|Indurain in 1996|
In 1984, Indurain was selected for the Olympic team - he didn't win a medal, but he impressed managers at the Reynolds trade team who offered him his first professional contract shortly after the Games. The next year, he entered the Vuelta a Espana and was second in the prologue, then led the race for a short time after Stage 1 before coming 84th overall; later in the year he rode for the first time in the Tour de France but abandoned in the fourth stage. He would abandon again, this time in Stage 8, in 1986. In 1987 he finished for the first time, coming 97th, then improved to 47th in 1988; good results (just finishing a Tour is a good result) but nothing spectacular. Then he came 17th in 1989, making it clear that he was a serious contender, and if anyone doubted it he proved them wrong by coming tenth in 1990.
|Indurain in yellow, 1993|
Nowadays, fans think of doping whenever they hear the name Conconi - with good reason: whilst employed to develop new anti-doping tests, he was also investigating new drugs that the tests couldn't detect and introducing them the sport, his most lasting legacy being EPO. However, this tends to obscure the fact that he is also a very skillful sports doctor and scientist, a man able to transform one of his "projects" from likely one-off Tour winner into one of cycling's all-time greatest athletes. Indurain became one of those projects and, under the doctor' direction, adopted a policy last used by Lucien Petit-Breton to become the first man to win two Tours back in 1908 - centreing his season entirely around the Tour with all other races used merely for training purposes. He was good enough that winning a prestigious bonus here and there, such as the Giro d'Italia in 1992 and 1993, but he made no secret of the fact that the Tour was his raison d'être and this to accusations that he was a boring rider and that he made the Tour boring - he must have been especially stung when his hero Bernard Hinault said "Indurain is the best rider of his generation but he has won this Tour quietly, without great opposition."
|Indurain on his way home, with trophy|
In 1995 he equaled the record set by Anquetil, Merckx and his hero Hinault with a fifth Tour, but went one better by taking his five consecutively - the fifth was a great victory, just like every Tour win that isn't won by a doper, but cycling fans said it may as well have been a demonstration race with the finishing order decided before the riders even began. He couldn't resist an attempt at a record-breaking sixth victory, but even in the prologue it became obvious he'd made the same mistake as Merckx and Hinault: he'd failed to quit while he was ahead and, after failing to win time in the first week due to bronchitis, gradually slipped away down the rankings for the rest of the race and ending in 11th place. Many fans decided it must be impossible to win more than five Tours then, an opinion they held until another rider adopted the Tour-centric approach and won seven in a row: we may soon find out finally if Lance Armstrong did so by his own merit or with a helping hand from drugs.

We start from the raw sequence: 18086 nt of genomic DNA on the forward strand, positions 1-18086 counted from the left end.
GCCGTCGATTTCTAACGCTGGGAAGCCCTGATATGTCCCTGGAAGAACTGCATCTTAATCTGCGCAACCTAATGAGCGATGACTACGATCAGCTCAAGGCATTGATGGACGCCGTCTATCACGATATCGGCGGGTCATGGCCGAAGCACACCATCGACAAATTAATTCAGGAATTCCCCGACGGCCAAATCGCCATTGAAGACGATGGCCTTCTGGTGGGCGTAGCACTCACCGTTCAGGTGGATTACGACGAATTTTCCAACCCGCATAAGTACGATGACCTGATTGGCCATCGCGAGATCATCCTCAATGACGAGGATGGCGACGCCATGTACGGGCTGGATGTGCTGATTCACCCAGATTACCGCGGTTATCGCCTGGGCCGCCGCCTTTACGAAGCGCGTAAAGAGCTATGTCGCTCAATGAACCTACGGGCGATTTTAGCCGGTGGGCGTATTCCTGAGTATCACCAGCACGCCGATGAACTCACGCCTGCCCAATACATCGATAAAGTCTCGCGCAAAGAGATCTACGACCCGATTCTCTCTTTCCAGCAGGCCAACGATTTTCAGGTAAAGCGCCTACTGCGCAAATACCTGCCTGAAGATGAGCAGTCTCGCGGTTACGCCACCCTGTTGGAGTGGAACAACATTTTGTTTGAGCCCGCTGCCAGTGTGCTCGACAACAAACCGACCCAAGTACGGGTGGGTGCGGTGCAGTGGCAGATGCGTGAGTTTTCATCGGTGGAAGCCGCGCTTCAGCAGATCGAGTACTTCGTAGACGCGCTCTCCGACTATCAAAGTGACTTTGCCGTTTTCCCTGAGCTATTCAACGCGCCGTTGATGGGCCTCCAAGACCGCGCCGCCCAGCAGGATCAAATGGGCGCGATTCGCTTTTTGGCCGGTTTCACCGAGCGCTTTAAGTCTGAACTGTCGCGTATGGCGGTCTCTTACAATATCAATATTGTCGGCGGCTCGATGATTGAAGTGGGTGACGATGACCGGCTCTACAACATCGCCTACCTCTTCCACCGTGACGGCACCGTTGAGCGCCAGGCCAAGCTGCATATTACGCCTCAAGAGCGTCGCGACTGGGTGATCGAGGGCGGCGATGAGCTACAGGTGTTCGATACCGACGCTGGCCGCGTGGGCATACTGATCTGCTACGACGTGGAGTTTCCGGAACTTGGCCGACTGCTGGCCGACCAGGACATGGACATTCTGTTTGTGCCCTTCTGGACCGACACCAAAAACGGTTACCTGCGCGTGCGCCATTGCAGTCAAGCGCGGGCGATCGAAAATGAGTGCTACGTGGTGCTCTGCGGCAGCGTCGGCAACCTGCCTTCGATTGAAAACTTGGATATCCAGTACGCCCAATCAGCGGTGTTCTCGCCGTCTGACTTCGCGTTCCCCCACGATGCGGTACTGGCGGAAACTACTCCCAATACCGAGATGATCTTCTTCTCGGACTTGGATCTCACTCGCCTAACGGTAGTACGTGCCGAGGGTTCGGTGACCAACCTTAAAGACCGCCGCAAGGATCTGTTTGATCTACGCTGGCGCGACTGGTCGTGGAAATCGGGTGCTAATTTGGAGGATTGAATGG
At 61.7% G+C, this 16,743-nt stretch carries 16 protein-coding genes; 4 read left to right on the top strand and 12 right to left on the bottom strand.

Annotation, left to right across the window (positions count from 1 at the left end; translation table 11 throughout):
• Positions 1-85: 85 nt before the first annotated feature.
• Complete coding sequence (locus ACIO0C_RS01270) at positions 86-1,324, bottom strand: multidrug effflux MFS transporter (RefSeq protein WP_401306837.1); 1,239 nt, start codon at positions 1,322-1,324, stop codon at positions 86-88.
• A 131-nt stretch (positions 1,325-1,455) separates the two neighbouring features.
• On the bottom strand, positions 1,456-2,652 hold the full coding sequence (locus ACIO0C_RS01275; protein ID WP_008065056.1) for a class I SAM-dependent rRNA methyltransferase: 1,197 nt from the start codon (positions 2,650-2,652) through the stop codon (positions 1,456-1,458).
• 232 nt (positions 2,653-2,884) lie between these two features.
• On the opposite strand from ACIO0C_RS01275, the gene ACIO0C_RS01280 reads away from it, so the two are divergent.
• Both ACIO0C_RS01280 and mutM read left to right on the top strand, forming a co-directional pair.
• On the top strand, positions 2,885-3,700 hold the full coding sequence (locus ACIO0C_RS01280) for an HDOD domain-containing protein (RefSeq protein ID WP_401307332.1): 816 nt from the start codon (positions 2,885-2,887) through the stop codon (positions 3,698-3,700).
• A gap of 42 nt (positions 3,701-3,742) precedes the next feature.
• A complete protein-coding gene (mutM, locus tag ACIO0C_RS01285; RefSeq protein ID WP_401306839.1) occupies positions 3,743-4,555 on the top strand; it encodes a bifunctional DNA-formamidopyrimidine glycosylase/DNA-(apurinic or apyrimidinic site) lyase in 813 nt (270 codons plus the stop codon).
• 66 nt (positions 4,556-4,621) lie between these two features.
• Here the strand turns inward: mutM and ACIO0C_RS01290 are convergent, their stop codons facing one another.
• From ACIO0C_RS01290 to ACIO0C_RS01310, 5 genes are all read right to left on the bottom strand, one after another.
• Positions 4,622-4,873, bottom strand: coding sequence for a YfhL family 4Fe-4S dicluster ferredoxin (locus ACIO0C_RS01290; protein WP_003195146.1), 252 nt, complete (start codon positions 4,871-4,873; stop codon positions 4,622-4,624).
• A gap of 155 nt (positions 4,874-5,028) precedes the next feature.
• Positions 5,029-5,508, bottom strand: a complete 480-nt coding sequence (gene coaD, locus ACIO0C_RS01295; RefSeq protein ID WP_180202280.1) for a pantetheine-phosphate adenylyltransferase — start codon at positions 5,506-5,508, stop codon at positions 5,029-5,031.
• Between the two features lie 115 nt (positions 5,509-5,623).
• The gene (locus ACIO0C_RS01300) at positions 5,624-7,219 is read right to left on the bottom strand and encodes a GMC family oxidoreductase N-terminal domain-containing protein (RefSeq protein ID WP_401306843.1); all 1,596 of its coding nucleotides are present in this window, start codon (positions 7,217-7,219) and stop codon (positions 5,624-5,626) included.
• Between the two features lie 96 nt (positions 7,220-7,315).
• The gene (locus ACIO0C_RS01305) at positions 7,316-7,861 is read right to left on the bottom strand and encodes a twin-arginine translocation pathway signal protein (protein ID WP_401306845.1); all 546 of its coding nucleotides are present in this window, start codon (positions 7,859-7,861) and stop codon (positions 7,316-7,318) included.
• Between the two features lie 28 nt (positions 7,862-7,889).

For five years, Indurain dominated the Tour in a way that nobody else ever had; but the Tour dominated him, too, and like a prisoner released after ten years in prison he had become institutionalised. He had spent so much time concentrating solely on his racing that the world moved without him: when he went to buy a bike shortly after retiring, a rather surprised shop assistant began explaining the different gear cassettes, chain rings, cranks and so on, assuming that Big Mig would probably know exactly what he wanted - but it didn't take long before he realised the rider hadn't the faintest idea what he was talking about. He was also shocked at how much modern bikes cost when compared to the far more basic machines on offer when he'd last had to actually go out and buy one and couldn't believe that a top-level Cannondale mountain bike could cost as much as the equivalent of 3,300 euros.
Born in Varese on this day in 1973, Stefano Garzelli found his first professional contract with the Mercatone Uno team, which took him on as a domestique for Marco Pantani. However, as a good all-rounder he was always going to win races for himself; in his second year with the team he won two stages and the overall Points competition, Combination category and General Classification at the Tour de Suisse.
When it came to the final time trial, Garzelli had some luck - race leader Francesco Casagrande started the stage with sciatic nerve problems and was unable to perform at anything like his best level, leaving Garzealli to win with a margin sufficiently large to place him into the overall lead, a victory he dedicated to Pantani. From that point on he was unchallenged, winning the General Classification.
Other cyclists born on this day: José Balaustre (Venezuela, 1965); Leo Sterckx (Belgium, 1936); Maurizio Colombo (Italy, 1963); Sam Webster (New Zealand, 1991); Alberto Velázquez (Uruguay, 1934); David Sharp (USA, 1941); Leo Peelen (Netherlands, 1968); Ernest Kockler (USA, 1892, died 1970); José Torres (Chile, 1889); Murray Steele (New Zealand, 1961); Alan Marangoni (Italy, 1984); Derek Bouchard-Hall (USA, 1970).